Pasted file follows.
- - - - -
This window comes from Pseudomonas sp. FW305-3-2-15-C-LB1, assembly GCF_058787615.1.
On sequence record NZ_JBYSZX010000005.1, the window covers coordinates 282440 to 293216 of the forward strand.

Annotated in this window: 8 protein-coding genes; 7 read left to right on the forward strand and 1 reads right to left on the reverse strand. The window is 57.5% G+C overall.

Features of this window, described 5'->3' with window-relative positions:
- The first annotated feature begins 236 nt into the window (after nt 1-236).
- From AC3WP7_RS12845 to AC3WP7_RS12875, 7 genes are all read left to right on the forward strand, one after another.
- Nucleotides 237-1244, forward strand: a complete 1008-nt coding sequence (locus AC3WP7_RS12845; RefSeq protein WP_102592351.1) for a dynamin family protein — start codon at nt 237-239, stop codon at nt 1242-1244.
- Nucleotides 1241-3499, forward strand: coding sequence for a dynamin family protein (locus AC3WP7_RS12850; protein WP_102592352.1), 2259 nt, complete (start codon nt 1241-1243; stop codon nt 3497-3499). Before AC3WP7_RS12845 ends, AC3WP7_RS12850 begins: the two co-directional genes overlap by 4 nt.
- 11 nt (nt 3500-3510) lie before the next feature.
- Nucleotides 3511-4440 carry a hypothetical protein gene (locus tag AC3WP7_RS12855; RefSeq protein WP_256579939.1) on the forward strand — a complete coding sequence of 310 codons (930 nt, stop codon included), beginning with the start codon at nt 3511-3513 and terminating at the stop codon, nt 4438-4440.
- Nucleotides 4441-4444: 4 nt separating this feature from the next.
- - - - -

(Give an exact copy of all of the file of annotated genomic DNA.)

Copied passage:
This window comes from Pseudomonas sp. FW305-3-2-15-C-LB1, assembly GCF_058787615.1.
On sequence record NZ_JBYSZX010000005.1, the window covers coordinates 282440 to 293216 of the forward strand.

Annotated in this window: 8 protein-coding genes; 7 read left to right on the forward strand and 1 reads right to left on the reverse strand. The window is 57.5% G+C overall.

Features of this window, described 5'->3' with window-relative positions:
- The first annotated feature begins 236 nt into the window (after nt 1-236).
- From AC3WP7_RS12845 to AC3WP7_RS12875, 7 genes are all read left to right on the forward strand, one after another.
- Nucleotides 237-1244, forward strand: a complete 1008-nt coding sequence (locus AC3WP7_RS12845; RefSeq protein WP_102592351.1) for a dynamin family protein — start codon at nt 237-239, stop codon at nt 1242-1244.
- Nucleotides 1241-3499, forward strand: coding sequence for a dynamin family protein (locus AC3WP7_RS12850; protein WP_102592352.1), 2259 nt, complete (start codon nt 1241-1243; stop codon nt 3497-3499). Before AC3WP7_RS12845 ends, AC3WP7_RS12850 begins: the two co-directional genes overlap by 4 nt.
- 11 nt (nt 3500-3510) lie before the next feature.
- Nucleotides 3511-4440 carry a hypothetical protein gene (locus tag AC3WP7_RS12855; RefSeq protein WP_256579939.1) on the forward strand — a complete coding sequence of 310 codons (930 nt, stop codon included), beginning with the start codon at nt 3511-3513 and terminating at the stop codon, nt 4438-4440.
- Nucleotides 4441-4444: 4 nt separating this feature from the next.